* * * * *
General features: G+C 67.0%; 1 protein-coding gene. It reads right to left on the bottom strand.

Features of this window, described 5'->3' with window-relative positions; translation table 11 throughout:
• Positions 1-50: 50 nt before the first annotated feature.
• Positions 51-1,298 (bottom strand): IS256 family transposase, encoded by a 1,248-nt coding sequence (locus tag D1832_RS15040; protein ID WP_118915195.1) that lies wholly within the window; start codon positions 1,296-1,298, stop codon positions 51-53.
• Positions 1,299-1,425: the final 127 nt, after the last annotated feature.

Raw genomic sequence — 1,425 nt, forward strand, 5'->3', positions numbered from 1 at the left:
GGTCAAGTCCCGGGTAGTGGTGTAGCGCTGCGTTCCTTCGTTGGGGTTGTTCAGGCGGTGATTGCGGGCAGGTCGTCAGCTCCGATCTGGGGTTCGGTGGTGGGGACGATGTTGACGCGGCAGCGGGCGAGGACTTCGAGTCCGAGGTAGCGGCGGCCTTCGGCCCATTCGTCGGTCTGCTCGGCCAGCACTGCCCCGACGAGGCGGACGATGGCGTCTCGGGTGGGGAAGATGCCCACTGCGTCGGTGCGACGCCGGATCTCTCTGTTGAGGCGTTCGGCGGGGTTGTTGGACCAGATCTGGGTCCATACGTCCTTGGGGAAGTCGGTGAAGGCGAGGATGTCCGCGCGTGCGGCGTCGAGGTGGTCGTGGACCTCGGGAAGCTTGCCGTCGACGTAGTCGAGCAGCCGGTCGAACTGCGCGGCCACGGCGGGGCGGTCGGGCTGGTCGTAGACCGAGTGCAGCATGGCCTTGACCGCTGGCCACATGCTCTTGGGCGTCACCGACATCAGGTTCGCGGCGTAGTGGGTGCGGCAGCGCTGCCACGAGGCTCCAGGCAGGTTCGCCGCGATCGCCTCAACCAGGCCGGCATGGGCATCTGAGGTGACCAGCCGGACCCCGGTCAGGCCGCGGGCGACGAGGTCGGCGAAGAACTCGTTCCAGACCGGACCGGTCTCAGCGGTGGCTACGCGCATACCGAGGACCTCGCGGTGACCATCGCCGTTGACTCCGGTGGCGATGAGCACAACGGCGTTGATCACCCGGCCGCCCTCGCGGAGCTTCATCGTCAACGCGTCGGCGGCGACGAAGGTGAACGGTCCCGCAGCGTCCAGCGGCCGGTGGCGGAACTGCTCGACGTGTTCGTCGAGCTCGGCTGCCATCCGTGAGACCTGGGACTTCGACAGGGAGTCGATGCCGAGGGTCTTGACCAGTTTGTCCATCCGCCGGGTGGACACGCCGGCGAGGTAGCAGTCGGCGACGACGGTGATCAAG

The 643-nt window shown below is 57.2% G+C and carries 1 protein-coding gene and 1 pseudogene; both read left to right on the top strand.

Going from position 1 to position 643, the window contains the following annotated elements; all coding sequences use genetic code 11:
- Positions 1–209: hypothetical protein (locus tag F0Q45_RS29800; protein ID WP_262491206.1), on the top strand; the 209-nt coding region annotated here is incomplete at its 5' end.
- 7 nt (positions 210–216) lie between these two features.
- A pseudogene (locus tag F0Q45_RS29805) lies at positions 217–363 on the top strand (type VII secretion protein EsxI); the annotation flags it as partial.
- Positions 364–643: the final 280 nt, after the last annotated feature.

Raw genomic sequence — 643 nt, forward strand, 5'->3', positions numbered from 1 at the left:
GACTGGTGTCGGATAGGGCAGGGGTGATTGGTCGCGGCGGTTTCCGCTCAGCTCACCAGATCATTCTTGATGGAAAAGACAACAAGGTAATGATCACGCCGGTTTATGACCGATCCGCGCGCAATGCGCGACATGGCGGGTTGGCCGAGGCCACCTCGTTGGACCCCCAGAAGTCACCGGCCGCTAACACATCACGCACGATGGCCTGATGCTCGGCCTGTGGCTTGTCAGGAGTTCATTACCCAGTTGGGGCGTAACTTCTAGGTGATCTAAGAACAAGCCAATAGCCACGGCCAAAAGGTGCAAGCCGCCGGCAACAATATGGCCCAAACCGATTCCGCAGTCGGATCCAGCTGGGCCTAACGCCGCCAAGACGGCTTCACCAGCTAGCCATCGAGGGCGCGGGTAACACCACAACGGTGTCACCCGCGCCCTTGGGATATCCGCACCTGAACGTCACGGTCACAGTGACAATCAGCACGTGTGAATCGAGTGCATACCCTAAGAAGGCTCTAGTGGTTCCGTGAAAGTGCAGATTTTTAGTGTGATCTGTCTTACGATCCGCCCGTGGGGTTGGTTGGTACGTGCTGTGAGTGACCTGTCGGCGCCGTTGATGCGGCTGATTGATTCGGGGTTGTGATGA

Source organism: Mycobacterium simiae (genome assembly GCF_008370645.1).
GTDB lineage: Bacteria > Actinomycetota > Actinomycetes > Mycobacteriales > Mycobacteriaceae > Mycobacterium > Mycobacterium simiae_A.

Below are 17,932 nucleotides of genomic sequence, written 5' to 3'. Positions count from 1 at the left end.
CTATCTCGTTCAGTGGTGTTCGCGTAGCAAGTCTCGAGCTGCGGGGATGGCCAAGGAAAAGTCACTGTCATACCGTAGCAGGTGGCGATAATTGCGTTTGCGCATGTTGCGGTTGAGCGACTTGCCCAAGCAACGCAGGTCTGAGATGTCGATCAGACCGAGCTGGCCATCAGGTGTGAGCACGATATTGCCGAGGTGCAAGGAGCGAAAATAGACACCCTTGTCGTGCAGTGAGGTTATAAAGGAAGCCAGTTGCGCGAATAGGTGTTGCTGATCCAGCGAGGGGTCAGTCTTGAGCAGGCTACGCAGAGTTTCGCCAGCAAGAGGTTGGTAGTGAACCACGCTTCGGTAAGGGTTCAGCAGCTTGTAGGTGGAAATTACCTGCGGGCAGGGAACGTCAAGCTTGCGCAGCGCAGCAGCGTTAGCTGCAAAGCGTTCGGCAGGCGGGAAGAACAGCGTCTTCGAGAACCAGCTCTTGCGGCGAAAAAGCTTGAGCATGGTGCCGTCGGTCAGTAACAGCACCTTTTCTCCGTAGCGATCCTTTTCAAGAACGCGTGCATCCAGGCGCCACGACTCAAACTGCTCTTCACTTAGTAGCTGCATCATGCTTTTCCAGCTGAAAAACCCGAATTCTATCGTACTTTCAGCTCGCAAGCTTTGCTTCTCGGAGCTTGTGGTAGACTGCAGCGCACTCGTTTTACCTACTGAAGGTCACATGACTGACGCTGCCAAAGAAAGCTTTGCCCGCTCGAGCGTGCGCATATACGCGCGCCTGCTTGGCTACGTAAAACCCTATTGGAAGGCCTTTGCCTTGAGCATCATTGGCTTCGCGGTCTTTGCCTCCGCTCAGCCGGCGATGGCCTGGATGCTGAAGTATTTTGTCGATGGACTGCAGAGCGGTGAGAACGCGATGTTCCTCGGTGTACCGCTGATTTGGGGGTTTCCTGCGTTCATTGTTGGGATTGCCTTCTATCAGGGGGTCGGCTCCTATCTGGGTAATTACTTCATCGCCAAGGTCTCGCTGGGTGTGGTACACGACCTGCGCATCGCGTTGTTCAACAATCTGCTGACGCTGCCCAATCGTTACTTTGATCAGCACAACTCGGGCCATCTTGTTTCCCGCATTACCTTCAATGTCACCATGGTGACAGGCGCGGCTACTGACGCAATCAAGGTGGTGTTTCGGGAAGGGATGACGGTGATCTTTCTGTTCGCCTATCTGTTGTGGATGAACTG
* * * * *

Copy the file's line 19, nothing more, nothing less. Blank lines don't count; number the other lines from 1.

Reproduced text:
CTATCTCGTTCAGTGGTGTTCGCGTAGCAAGTCTCGAGCTGCGGGGATGGCCAAGGAAAAGTCACTGTCATACCGTAGCAGGTGGCGATAATTGCGTTTGCGCATGTTGCGGTTGAGCGACTTGCCCAAGCAACGCAGGTCTGAGATGTCGATCAGACCGAGCTGGCCATCAGGTGTGAGCACGATATTGCCGAGGTGCAAGGAGCGAAAATAGACACCCTTGTCGTGCAGTGAGGTTATAAAGGAAGCCAGTTGCGCGAATAGGTGTTGCTGATCCAGCGAGGGGTCAGTCTTGAGCAGGCTACGCAGAGTTTCGCCAGCAAGAGGTTGGTAGTGAACCACGCTTCGGTAAGGGTTCAGCAGCTTGTAGGTGGAAATTACCTGCGGGCAGGGAACGTCAAGCTTGCGCAGCGCAGCAGCGTTAGCTGCAAAGCGTTCGGCAGGCGGGAAGAACAGCGTCTTCGAGAACCAGCTCTTGCGGCGAAAAAGCTTGAGCATGGTGCCGTCGGTCAGTAACAGCACCTTTTCTCCGTAGCGATCCTTTTCAAGAACGCGTGCATCCAGGCGCCACGACTCAAACTGCTCTTCACTTAGTAGCTGCATCATGCTTTTCCAGCTGAAAAACCCGAATTCTATCGTACTTTCAGCTCGCAAGCTTTGCTTCTCGGAGCTTGTGGTAGACTGCAGCGCACTCGTTTTACCTACTGAAGGTCACATGACTGACGCTGCCAAAGAAAGCTTTGCCCGCTCGAGCGTGCGCATATACGCGCGCCTGCTTGGCTACGTAAAACCCTATTGGAAGGCCTTTGCCTTGAGCATCATTGGCTTCGCGGTCTTTGCCTCCGCTCAGCCGGCGATGGCCTGGATGCTGAAGTATTTTGTCGATGGACTGCAGAGCGGTGAGAACGCGATGTTCCTCGGTGTACCGCTGATTTGGGGGTTTCCTGCGTTCATTGTTGGGATTGCCTTCTATCAGGGGGTCGGCTCCTATCTGGGTAATTACTTCATCGCCAAGGTCTCGCTGGGTGTGGTACACGACCTGCGCATCGCGTTGTTCAACAATCTGCTGACGCTGCCCAATCGTTACTTTGATCAGCACAACTCGGGCCATCTTGTTTCCCGCATTACCTTCAATGTCACCATGGTGACAGGCGCGGCTACTGACGCAATCAAGGTGGTGTTTCGGGAAGGGATGACGGTGATCTTTCTGTTCGCCTATCTGTTGTGGATGAACTG